Triangular single-floor areas (24 ft high) were created between the projections of the cross to enable more exhibition space. The whole therefore had an octagonal floorplan. 16 cast-iron semi-circular arches and 190 cast-iron columns supported the structure.

The American poet, Walt Whitman wrote ‘The Song of the Exposition ‘…a Palace, Lofter, fairer, ampler than any yet, Earth’s modern wonder, History’s Seven out stripping, High rising tier on tier, with glass and iron facades, Gladdening the sun and sky – enhued in the cheerfulest hues, Bronze, lilac, robin’s-egg, marine and crimson, Over whose golden roof shall flaunt, beneath thy banner, Freedom.

It was opened by newly sworn President Franklin Pierce. It ran during the term of Jacob A Westervelt’s mayoralty of New York City. Westervelt was a shipbuilder and the President of the Society of Mechanics and Tradesmen. Westervelt bcame the event’s President and opened it in the presence of US President Franklin Pierce, Northerner Pierce supported slavery and is often cited as among the worst US Presidents.

Internal view of NY exhibits

The event ran from 14Jul-14Nov, 119 days. 4,800 exhibitors displayed within thirty classifications presenting artworks, consumer merchandise and industrial products and processes. There were four divisions – ‘A’ was for the USA, ‘B’ for the UK and Ireland, ‘C’ for Belgium, France and Germany and ‘D’ for the rest of the world. Over 1,000,000 people visited prompting a spate of hotel building and a tourism boom. The attendance waned later in the year leading to the event president’s resignation and his replacement by the showman Phineas T Barnum. However, the show made a loss of $300,000.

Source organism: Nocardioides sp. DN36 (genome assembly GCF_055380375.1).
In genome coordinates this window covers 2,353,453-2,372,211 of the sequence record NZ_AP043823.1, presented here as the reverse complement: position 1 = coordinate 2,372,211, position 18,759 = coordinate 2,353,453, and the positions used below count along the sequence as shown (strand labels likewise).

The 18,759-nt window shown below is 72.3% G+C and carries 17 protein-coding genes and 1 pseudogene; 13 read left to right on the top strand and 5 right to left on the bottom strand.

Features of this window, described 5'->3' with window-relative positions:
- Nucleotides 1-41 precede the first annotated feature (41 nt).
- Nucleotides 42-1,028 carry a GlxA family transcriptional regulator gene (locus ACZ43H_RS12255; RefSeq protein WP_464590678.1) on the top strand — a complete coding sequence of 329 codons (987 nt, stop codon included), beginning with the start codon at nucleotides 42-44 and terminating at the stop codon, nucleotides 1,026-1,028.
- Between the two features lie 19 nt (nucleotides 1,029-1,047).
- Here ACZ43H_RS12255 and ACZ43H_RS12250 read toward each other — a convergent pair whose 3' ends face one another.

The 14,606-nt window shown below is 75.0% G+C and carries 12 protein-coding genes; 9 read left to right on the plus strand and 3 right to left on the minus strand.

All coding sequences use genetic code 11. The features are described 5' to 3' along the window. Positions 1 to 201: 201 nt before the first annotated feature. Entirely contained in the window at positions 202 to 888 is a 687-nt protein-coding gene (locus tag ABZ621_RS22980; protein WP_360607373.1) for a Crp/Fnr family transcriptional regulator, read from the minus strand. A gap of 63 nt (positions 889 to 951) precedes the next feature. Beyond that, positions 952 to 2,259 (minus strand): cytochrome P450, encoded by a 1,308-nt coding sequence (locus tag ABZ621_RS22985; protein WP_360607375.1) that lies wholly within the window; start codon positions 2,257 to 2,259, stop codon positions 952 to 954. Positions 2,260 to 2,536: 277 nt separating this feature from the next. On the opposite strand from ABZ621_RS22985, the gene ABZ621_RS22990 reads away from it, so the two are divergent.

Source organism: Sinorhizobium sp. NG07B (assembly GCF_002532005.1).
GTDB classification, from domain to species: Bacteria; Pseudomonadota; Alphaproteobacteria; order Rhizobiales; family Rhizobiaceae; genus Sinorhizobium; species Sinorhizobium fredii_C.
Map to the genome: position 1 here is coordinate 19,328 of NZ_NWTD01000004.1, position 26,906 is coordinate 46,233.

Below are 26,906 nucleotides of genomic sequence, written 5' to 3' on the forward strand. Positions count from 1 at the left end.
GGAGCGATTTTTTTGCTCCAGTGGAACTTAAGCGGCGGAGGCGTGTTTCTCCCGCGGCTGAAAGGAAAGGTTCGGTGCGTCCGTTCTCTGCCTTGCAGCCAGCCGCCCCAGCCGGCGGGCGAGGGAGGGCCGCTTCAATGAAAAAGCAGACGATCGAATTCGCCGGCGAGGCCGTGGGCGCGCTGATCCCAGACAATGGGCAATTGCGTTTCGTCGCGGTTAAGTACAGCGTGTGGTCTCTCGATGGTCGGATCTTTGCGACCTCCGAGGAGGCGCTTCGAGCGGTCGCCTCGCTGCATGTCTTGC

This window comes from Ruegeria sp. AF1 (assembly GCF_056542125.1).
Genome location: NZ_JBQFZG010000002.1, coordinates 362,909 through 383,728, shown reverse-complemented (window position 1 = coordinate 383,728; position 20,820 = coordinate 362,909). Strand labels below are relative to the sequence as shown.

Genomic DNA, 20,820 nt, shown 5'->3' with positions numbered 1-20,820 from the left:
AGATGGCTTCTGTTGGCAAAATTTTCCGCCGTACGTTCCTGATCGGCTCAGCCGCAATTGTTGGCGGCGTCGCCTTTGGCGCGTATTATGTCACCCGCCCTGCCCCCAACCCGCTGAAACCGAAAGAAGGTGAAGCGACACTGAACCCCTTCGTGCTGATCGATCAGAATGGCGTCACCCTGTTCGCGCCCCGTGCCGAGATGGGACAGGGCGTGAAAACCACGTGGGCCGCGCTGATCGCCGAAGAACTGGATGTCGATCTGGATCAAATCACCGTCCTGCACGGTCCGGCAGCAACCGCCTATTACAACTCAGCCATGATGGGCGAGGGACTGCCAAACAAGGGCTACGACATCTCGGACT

A major feature was the wood-built Latting Observatory that offered a panoramic view of Queens, Staten Island and New Jersey. At 315 ft (96m) it was the tallest structure in New York City, until it burnt down in 1856.

Appropriately one of the most interesting exhibits was the safety device that Elisha Otis, a former bedframe mechanic, demonstrated for elevators, The device would operate if the elevator’s rope hoist should break. This feature popularised the idea of elevators. Otis had founded the Otis Elevator Co the previous year, prototyping his safety feature on his own factory elevator. He had sold only three devices before he made a big splash at the Crystal Palace World’s Fair.